Pick through the slag heap of the nation's big network carriers and it's easy to find the worst of the worst: United Airlines.
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Just 29 months removed from the longest, costliest, and least-effective bankruptcy in aviation history, the nation's second-largest airline is once again facing a financial abyss. United's first-quarter net loss of $537 million was more than its two main competitors combined. Last month it paid a huge premium to avoid a default on its loan covenants. Its 4 percent decline in passenger traffic in May was twice as steep as that of any of its competitors. Last week's announcement that it would ground 100 aircraft, reduce capacity by 10 percent, and shed thousands more workers was startling given the huge contraction it already experienced while in bankruptcy. A 19-month search for a merger partner resulted in rejections from Continental Airlines and US Airways, a carrier that was desperate to sell itself to United just eight years ago. The airline's shares slid into single digits last week from a 52-week high north of $50.
United's day-to-day operations have also deteriorated markedly. Its no-frills Ted sub-brand is being closed, the airline's second expensive failure in the low-cost arena this decade. Travelers are furious about service cuts—the airline has eliminated some meals and some luxurious perks—on United's high-priced P.S. (for premium service), which runs in the high-profile Transcon Triangle between New York, Los Angeles, and San Francisco. And in April, United's overall on-time performance slumped to 72.7 percent, five points below the industry average and 18th among the 19 carriers tracked by the U.S. Department of Transportation.
United's woes since the 1978 deregulation of the airlines are legendary. A mid-1980s pilots strike dragged on for almost a month. United failed as a travel conglomerate called Allegis in the late 1980s and ended up selling off all the hotel chains and car-rental interests it purchased. A flawed Employee Stock Ownership Plan in the 1990s tainted the entire concept of employee ownership of public companies. A merger attempt with US Airways in 2000 became a nationwide scandal after it was revealed that top managers at the carriers would have reaped hundreds of millions of dollars on the deal. A concurrent civil war with its own employees led to weeks when 75 percent of United flights ran late and passengers and baggage were stranded for days in distant locations. Then came 9/11, when two United jets were hijacked by terrorists.
But it was United's collapse into bankruptcy just before Christmas of 2002 that is at the heart of the airline's current crisis. Despite a 38-month stay, hundreds of millions of dollars of employee concession, and the largest pension default in corporate history, United emerged as a fiscal and operational mess. Worse, the airline's new chief executive, Glenn Tilton, a former oil-company executive, embraced every old, failed idea ever tried by big network carriers.
Instead of a simple, cost-effective and passenger-friendly roster of in-flight services and streamlined fleet operations, United left bankruptcy in February 2006 with 26 separate in-flight seat configurations. It dabbled in everything from the upmarket P.S. to the downmarket Ted. It had five types of narrow-body jets, four types of wide-body aircraft and eight flavors of regional jets. Travelers were confronted with flights outfitted with an ever-shifting mix of one, two, three, or even four classes. (By contrast, the industry's only consistently profitable airline, Southwest, flies just one type of aircraft and offers just one class of service.) United's finances were equally chaotic. It left bankruptcy saddled with $17 billion in debt and its $3 billion exit financing was secured with mortgages on virtually all of the airline's assets.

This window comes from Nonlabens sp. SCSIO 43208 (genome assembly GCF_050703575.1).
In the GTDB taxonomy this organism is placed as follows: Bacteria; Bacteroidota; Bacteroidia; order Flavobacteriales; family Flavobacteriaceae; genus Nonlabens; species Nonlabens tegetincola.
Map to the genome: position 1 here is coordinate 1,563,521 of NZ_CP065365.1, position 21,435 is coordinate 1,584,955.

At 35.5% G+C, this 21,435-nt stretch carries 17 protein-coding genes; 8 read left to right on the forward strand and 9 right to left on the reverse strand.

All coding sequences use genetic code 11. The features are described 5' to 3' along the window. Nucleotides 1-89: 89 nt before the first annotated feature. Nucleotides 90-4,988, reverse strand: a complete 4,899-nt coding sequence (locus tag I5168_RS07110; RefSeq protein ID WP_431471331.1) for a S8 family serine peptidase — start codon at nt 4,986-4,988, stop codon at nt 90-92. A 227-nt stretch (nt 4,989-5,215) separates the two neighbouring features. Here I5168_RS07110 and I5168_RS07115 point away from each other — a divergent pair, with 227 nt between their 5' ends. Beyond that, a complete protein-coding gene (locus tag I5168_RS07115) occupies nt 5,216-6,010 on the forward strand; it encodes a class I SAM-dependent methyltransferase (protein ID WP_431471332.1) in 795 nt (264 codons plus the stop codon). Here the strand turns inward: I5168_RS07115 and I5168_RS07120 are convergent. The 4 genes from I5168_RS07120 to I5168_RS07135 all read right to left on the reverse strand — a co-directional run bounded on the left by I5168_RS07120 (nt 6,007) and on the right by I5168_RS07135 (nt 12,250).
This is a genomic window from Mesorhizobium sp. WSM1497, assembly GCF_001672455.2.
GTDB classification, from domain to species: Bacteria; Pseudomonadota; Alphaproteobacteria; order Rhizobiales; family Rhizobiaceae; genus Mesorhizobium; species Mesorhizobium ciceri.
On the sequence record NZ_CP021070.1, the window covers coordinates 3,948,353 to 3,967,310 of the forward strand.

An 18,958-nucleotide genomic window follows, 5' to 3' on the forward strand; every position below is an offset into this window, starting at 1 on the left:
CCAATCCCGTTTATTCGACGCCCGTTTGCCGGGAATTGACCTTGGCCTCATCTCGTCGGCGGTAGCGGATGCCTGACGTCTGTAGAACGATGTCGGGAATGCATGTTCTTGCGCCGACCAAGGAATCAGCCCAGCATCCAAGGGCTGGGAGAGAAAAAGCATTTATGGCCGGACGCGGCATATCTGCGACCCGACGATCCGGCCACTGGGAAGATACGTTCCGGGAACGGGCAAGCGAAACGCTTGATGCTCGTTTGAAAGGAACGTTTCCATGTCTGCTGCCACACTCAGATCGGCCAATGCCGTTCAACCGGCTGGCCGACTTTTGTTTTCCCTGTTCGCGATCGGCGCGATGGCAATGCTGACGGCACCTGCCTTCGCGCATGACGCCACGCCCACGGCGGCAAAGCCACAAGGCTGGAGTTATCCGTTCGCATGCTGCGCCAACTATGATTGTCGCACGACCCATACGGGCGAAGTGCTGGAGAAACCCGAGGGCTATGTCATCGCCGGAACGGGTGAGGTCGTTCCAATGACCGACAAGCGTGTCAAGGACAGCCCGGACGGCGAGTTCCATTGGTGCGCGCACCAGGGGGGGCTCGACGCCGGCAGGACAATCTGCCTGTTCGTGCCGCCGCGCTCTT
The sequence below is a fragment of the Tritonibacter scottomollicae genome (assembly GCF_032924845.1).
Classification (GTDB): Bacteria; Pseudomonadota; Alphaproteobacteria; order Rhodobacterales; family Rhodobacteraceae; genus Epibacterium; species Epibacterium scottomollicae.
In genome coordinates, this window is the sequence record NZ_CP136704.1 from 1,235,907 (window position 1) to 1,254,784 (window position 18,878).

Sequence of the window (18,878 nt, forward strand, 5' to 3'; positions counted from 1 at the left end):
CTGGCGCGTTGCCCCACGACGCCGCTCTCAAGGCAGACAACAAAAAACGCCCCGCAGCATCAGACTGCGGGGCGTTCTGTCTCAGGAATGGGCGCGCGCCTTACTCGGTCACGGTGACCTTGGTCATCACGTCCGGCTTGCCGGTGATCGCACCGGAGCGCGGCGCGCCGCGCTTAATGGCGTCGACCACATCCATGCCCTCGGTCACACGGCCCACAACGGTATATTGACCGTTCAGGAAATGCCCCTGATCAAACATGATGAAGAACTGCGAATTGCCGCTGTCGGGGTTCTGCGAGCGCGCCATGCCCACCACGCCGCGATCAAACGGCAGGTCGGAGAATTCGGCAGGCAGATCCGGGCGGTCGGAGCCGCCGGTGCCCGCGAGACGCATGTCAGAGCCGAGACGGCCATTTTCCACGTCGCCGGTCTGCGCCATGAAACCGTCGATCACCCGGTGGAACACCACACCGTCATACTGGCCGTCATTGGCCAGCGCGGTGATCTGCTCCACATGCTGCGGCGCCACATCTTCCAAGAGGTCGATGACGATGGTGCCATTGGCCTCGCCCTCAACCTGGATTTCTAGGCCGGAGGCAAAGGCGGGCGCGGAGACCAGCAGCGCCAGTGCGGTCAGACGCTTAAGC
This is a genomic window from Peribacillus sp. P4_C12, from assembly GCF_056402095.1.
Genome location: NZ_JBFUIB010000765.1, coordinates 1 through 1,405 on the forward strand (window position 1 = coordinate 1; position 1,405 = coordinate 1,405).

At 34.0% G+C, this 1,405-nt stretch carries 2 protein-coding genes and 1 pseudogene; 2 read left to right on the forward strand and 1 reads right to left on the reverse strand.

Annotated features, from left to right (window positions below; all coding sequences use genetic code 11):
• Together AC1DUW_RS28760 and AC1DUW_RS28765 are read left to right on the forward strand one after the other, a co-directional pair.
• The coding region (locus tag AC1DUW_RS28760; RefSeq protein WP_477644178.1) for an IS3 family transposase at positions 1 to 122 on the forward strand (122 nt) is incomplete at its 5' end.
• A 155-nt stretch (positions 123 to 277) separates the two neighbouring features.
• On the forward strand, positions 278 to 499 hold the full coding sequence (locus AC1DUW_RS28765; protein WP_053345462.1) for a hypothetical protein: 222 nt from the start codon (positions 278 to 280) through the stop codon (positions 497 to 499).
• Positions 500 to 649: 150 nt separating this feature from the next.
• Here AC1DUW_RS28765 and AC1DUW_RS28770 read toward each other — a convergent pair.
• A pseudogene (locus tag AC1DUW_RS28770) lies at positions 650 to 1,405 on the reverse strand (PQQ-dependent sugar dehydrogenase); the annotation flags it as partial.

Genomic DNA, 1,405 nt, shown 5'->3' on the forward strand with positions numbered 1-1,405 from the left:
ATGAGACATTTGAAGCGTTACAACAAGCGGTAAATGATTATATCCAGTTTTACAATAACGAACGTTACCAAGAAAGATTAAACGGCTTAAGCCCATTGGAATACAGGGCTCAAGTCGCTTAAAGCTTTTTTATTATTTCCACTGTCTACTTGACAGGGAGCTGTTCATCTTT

And oil is the original sin at the post-bankruptcy United. The five-year plan of reorganization (P.O.R.) cooked up by Tilton and chief financial officer Frederic "Jake" Brace predicted crude would average $50 a barrel. It was laughable even then. When United filed the P.O.R. in February 2006, oil was already selling above $65 a barrel—and a panel at the World Economic Forum in Davos, Switzerland, had just discussed the ramifications of $120-a-barrel crude.
As a result, United's future as a going concern is an open question. One thing that isn't in doubt, however, is the financial wherewithal of the airline's upper management.
Tilton and his top executives emerged from the bankruptcy with 8 percent of the new United Airlines and a fast-vesting bonus plan that the New York Times called "insanity squared." Many of United's management team have been flipping their shares as soon as they vested, yielding tidy profits as the airline's shares topped out above $50. But rather than curb their enthusiasm now that the market has soured on the airlines in general and United in specific, Tilton et al will pitch a new executive-incentive plan at the airline's annual meeting in California on Thursday. If approved, it will create 8 million new shares for the benefit of the top brass.
In other words, no matter how rough the ride for United's employees and passengers, it will continue to be smooth sailing in the executive suite.
The fine print …
A follow-up to last week's column on all-business airlines. The British administrators of grounded Silverjet have received offers from several private investors to buy and relaunch the airline. And Marc Rochet, chief executive of L'Avion, the all-business carrier that flies between Newark, New Jersey, and Paris, has told Portfolio.com that his airline is filling 80 percent of its seats and has sufficient cash to continue flying without disruption.